I should mention that all this was entirely optional and was before reaching the first bonfire. If I chose to continue on forward without backtracking, I would’ve come across the game’s tutorial sequence, where you battle more standard undead and learn the controls. A much easier option for my character.
Throughout my time with the game, I never wanted to feel too comfortable and confident. All my victories were minor in the grand scheme of things, and I focused just on staying alive and in good condition. Just when you’re getting confident in your skills, the game will quickly knock you down several pegs and show you who’s boss. After completing the tutorial, I found myself ambushed by two massive trolls and was forced to retreat. This was still the first 15 minutes of the game.
There’s been much talk about how Dark Souls II has been made easier and more friendly for players. While a number of those concerns are understandable, I came away pretty pleased with the balance From Software made for the sequel. One thing I was relieved to see is how there are more options for the player to support themselves.
For instance, Lifegems are a new restorative item that recover health for the players. Similar to the restorative herbs from Demon’s Souls, there are different versions offering unique levels of potency, and they are also in a plentiful supply early on. Moreover, your character can actually move when recovering, though you’re reduced to a slow walk.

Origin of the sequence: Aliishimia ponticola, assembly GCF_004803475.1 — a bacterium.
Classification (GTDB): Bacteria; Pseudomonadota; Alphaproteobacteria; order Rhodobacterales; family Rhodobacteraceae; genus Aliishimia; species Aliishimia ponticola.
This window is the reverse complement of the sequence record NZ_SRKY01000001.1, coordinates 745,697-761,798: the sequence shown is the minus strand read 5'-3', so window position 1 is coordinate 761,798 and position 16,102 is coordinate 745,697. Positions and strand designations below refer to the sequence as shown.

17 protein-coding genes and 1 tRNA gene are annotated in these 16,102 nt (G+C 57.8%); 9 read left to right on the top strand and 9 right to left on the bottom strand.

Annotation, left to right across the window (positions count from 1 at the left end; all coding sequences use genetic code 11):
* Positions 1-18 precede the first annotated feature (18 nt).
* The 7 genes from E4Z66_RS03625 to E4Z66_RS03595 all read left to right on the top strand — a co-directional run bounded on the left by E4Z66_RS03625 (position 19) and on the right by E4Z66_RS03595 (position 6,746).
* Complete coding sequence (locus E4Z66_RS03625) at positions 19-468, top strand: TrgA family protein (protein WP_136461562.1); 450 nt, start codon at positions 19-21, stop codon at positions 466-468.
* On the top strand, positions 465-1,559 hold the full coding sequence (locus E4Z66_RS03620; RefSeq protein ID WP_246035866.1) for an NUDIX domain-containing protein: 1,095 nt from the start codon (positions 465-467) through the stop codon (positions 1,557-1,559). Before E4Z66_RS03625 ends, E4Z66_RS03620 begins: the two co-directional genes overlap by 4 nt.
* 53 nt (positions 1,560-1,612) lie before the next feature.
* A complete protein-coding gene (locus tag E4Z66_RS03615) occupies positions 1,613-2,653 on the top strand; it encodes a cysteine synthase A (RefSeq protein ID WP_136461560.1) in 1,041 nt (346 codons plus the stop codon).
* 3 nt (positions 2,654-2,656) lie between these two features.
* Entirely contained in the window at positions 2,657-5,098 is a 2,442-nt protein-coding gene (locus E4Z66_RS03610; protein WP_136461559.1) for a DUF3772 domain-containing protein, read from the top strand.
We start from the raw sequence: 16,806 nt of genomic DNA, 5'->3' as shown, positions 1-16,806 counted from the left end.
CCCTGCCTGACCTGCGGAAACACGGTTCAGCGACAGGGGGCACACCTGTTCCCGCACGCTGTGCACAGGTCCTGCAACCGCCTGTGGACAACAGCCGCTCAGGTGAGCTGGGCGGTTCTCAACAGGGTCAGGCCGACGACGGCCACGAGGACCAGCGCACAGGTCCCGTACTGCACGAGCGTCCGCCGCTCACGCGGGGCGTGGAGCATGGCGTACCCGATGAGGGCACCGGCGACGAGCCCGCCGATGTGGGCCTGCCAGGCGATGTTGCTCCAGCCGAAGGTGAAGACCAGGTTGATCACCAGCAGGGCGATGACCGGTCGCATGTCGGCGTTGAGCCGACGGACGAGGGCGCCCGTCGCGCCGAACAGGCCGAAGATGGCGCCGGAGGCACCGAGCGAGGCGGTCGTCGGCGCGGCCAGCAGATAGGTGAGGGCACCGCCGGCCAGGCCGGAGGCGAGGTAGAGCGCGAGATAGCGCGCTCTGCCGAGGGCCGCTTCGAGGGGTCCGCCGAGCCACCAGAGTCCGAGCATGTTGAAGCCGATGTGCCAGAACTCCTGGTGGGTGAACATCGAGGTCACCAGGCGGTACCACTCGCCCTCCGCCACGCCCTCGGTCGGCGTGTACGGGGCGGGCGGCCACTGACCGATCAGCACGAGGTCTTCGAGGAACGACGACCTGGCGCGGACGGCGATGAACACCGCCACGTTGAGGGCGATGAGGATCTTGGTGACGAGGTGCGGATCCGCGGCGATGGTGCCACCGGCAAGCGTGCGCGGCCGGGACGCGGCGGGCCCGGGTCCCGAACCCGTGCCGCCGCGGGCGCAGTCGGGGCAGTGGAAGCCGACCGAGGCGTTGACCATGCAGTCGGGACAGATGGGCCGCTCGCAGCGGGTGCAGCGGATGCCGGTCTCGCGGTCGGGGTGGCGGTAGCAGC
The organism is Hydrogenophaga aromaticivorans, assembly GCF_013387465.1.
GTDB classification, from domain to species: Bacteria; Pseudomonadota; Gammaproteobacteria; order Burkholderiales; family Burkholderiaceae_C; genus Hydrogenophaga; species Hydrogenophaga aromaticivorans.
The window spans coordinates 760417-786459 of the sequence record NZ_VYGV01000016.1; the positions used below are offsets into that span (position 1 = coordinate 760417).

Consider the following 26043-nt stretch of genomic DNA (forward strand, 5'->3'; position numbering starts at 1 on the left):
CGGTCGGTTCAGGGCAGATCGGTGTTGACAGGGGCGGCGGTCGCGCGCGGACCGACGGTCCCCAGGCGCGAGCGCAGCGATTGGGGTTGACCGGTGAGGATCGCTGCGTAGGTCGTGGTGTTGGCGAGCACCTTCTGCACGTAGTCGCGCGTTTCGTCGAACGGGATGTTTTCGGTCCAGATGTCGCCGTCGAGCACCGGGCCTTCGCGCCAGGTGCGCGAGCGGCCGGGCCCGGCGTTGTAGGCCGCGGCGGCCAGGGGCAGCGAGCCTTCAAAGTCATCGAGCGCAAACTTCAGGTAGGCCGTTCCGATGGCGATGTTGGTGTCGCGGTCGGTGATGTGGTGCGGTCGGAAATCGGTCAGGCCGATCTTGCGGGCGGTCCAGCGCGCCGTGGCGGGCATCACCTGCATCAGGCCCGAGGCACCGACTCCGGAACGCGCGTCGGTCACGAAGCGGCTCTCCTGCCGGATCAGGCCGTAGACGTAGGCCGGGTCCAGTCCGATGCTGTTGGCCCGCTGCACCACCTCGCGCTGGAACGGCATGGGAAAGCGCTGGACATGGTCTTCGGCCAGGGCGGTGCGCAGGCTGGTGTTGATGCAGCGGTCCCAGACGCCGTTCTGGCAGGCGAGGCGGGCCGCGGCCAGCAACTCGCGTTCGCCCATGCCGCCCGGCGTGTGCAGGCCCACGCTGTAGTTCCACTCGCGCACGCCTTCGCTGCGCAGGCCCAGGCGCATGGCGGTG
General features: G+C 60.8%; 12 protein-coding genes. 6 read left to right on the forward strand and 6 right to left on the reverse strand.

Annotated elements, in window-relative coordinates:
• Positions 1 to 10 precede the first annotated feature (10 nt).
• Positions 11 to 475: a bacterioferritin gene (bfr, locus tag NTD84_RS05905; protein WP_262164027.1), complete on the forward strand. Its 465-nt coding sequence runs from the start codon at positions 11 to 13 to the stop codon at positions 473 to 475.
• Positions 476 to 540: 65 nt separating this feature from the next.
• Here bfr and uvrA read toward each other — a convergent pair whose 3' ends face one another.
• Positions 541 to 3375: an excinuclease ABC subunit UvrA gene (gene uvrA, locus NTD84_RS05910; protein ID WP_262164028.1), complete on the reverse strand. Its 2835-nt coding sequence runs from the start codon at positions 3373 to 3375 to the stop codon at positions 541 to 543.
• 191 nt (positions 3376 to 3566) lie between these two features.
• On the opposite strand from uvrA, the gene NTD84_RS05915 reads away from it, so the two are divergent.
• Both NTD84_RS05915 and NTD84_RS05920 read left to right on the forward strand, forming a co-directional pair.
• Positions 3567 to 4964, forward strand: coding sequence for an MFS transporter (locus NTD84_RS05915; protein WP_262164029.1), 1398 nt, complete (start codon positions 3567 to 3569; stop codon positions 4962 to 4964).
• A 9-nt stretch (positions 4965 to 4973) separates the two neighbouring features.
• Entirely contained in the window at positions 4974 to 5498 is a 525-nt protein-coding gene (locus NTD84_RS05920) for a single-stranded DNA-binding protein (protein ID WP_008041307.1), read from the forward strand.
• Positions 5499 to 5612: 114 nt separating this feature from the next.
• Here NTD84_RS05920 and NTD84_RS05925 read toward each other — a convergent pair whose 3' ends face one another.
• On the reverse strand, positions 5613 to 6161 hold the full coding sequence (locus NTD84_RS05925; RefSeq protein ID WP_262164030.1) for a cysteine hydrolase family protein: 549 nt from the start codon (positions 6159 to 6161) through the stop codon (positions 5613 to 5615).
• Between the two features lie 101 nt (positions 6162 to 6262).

All this may sound like the Dark Souls II lost its nerve, right? From Software went and sold out to the casual audience, eh? Wrong. Lifegems heal much, much slower than the Estus Flask (found later on), which makes them a greater risk to use during battle. Even if you successfully use the item, you still have wait for your health to slowly regenerate. And if you’re up against an enemy that’s able to take chunks from your health, then he can easily cut through whatever health the Lifegem restored and what paltry sum you’ve got left. If that happens, then you’ve not only been killed, lost all your souls, lose more health while in hollow form, and you’ve just wasted a Lifegem. How’s that for a challenge?
And on the subject of death, which is what the game is all about — death now has greater consequences for players. Much like in Demon’s Souls, when you are restored to life in a lesser form, your health bar suffers a penalty. Unlike the previous Dark Souls title, repeated deaths in Hollow form are penalized. The developers at From Software were aware of the fact that some players preferred to play in Hollow state, and this is to encourage people to return to their human form when they can.
One reason why people preferred to stay in Hollow form was to avoid invasions from enemy players. That is now not the case. Unless players have special items or within special situations that prevent players from invading, they will always be at the risk of black phantoms.
Of course, combat is one of the key aspects of the Souls series, and it’s received a bit of an upgrade for Dark Souls II. In addition to the enhanced and refined inventory system, the combat mechanics have been given much more depth and feel much more tight as a whole. Dual wielding now feels much more effective and practical, and magic feels as a bit more flexible, as you can acquire staffs to use as tools for your spells. Keeping a healthy defense by utilizing parries, rolls, and your shield is vital for success. But at the same time, you must not be afraid to run in and attack when you see an opening.